1  Tyson, George F., Jr., Powder, Profits & Privateers: A Documentary History of the Virgin Islands During the Era of the American Revolution. Virgin Islands Bureau of Libraries, Museums & Archaeological Services, Department of Conservation & Cultural Affairs. 1977. “Log of the Pilgrim,” 89-92. Hereafter cited as Pilgrim Logbook.

2  Tyson, George F., Jr., Powder, Profits & Privateers, “Letter to the Public Advertiser from ‘An Inhabitant of Tortola,’” 92-96. Hereafter, Letter from Tortola.

3  Hereafter, Letter from Tortola.

4  The Independent Chronicle and the Universal Advertiser [Boston], Thursday, March 28, 1782,  datelined March 1, 1782

5  “Captain John Linzee to Admiral George Rodney, Antigua, 29 April 1782,” in Tyson, 97-98

6  Pilgrim Logbook in Tyson, 89-92

7  Pilgrim Logbook in Tyson, 89-92

8  Letter from Tortola, 92-96

9  Pilgrim Logbook in Tyson, 89-92

10  Letter from Tortola, 92-96; Pilgrim Logbook in Tyson, 89-92

11  Letter from Tortola, 92-96

12  Letter from Tortola, 92-96; Pilgrim Logbook in Tyson, 89-92

13  Pilgrim Logbook in Tyson, 89-92

14  Pilgrim Logbook in Tyson, 89-92

15  Letter from Tortola, 92-96

16  Pilgrim Logbook in Tyson, 89-92

17  Pilgrim Logbook in Tyson, 89-92;  Letter from Tortola, 92-96

18  Pilgrim Logbook in Tyson, 89-92

19  Letter from Tortola, 92-96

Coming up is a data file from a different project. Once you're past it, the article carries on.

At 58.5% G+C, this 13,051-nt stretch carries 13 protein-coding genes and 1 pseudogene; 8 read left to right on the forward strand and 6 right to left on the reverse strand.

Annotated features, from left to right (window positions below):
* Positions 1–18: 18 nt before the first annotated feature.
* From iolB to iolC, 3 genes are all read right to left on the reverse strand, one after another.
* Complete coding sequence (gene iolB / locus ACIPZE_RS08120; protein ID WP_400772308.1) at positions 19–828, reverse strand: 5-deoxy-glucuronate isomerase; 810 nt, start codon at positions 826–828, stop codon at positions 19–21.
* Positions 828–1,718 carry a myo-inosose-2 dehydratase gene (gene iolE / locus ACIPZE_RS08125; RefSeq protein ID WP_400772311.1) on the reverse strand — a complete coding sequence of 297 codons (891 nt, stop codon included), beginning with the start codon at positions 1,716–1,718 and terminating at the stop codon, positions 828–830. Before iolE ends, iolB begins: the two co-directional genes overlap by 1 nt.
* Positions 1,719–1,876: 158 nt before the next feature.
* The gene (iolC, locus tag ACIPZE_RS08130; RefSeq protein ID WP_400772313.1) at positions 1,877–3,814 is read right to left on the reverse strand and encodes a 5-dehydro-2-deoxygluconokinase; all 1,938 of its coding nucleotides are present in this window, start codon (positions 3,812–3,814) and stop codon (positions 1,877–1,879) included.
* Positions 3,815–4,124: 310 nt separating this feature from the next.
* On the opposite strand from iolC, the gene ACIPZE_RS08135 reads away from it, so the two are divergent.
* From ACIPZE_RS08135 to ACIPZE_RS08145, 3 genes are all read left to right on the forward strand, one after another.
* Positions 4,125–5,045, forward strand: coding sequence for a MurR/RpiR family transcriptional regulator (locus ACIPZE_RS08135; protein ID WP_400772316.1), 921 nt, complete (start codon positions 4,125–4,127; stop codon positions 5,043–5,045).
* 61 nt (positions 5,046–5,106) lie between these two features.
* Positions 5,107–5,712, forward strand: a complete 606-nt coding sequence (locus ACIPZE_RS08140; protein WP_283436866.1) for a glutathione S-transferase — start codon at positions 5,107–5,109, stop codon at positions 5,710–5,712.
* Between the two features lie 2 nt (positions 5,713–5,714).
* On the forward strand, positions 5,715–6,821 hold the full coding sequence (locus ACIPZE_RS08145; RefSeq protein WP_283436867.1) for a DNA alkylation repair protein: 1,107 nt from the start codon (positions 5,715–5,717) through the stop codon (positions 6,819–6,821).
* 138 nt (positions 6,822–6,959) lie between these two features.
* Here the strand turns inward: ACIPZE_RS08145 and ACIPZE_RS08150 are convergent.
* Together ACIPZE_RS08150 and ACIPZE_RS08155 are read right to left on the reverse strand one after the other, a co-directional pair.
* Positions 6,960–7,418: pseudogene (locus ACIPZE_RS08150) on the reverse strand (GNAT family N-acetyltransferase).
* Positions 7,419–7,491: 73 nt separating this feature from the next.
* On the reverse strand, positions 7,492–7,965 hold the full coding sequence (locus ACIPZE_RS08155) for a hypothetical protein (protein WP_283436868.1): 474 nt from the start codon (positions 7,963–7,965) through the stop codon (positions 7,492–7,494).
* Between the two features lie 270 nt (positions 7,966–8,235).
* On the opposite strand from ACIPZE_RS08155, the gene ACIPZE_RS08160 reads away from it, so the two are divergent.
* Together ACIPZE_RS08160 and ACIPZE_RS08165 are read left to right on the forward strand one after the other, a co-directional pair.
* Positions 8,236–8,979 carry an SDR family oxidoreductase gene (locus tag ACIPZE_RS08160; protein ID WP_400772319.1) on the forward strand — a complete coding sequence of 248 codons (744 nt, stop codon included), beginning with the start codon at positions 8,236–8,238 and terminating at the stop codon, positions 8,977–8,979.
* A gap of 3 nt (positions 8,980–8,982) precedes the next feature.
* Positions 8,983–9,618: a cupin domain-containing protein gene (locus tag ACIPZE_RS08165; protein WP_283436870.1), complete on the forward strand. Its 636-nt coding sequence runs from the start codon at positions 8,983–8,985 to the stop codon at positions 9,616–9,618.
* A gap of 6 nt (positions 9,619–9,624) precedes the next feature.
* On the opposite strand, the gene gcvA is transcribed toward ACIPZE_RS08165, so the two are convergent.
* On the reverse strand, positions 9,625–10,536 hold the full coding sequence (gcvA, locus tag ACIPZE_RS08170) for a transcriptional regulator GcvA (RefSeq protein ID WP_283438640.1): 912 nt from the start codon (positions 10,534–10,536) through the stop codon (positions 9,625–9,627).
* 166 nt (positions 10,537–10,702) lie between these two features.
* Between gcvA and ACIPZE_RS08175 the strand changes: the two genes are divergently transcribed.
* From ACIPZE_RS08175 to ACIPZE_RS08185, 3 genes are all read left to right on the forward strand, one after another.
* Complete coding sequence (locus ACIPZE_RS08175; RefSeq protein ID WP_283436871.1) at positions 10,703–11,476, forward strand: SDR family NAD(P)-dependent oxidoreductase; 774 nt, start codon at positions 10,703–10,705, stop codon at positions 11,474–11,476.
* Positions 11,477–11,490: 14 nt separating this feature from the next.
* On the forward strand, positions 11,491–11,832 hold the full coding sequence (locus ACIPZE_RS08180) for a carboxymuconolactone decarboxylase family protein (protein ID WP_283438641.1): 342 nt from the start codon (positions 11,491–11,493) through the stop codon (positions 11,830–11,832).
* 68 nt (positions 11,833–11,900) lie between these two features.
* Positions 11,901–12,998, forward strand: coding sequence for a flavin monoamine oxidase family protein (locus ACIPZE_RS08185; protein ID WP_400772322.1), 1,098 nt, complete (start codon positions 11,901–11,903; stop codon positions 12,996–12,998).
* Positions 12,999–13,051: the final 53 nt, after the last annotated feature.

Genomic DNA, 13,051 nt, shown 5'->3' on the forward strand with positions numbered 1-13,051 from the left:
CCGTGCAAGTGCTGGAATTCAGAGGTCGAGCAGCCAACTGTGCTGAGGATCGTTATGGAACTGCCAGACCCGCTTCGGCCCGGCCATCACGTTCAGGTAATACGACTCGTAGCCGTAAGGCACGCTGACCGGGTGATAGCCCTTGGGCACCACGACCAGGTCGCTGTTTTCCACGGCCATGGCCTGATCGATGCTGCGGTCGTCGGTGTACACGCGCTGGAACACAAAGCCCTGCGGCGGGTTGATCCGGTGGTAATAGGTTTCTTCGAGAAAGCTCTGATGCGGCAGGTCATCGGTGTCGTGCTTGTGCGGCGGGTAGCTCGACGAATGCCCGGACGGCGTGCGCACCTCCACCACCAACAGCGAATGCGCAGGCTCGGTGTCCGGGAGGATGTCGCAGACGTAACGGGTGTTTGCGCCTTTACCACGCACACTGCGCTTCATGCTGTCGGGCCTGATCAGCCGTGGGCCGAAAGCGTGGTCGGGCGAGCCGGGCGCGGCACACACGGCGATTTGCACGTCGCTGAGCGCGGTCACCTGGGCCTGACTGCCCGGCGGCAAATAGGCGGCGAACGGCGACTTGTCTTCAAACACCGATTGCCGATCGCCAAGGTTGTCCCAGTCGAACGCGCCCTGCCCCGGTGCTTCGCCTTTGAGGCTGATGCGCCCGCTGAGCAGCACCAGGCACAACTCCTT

20  The Pennsylvania Packet or the General Advertiser [Philadelphia], Saturday, April 6, 1782, datelined St. Thomas, March 7, 1782

21  Pilgrim Logbook in Tyson, 89-92

22  Pilgrim Logbook in Tyson, 89-92

23  Letter from Tortola, 92-96

24  Pilgrim Logbook in Tyson, 89-92

25  Pilgrim Logbook in Tyson, 89-92

26  Letter from Tortola, 92-96

27  Pilgrim Logbook in Tyson, 89-92

28  Letter from Tortola, 92-96

29  Tyson, George F., Jr., Powder, Profits & Privateers, “Commander Edward Herbert to Captain John Linzee, Antigua, 17 March 1782,” 96-97. Hereafter, Herbert to Linzee.

30  Letter from Tortola, 92-96

31  Herbert to Linzee, 96-97

32  Letter from Tortola, 92-96

33  Herbert to Linzee, 96-97

34  Letter from Tortola, 92-96

35  Herbert to Linzee, 96-97

36  Herbert to Linzee, 96-97

37  Herbert to Linzee, 96-97

38  Letter from Tortola, 92-96

39  Herbert to Linzee, 96-97

40  Letter from Tortola, 92-96

41  Herbert to Linzee, 96-97

42  Herbert to Linzee, 96-97

43  Herbert to Linzee, 96-97

44  Letter from Tortola, 92-96

45  Herbert to Linzee, 96-97

46  Herbert to Linzee, 96-97

47  Letter from Tortola, 92-96

48  “Captain John Linzee to Admiral George Rodney, Antigua, 29 April 1782,” in Tyson, 97-98

49  Herbert to Linzee, 96-97

50  The rock is now known as Santa Monica Rock and is a popular dive destination in the British Virgin Islands.

51  Now Hurricane Hole.

52  “Captain John Linzee to Admiral George Rodney, Antigua, 29 April 1782,” in Tyson, 97-98

53  The Pennsylvania Packet or the General Advertiser [Philadelphia], Thursday, May 16, 1782


Revised 6 August 2014 © awiatsea.com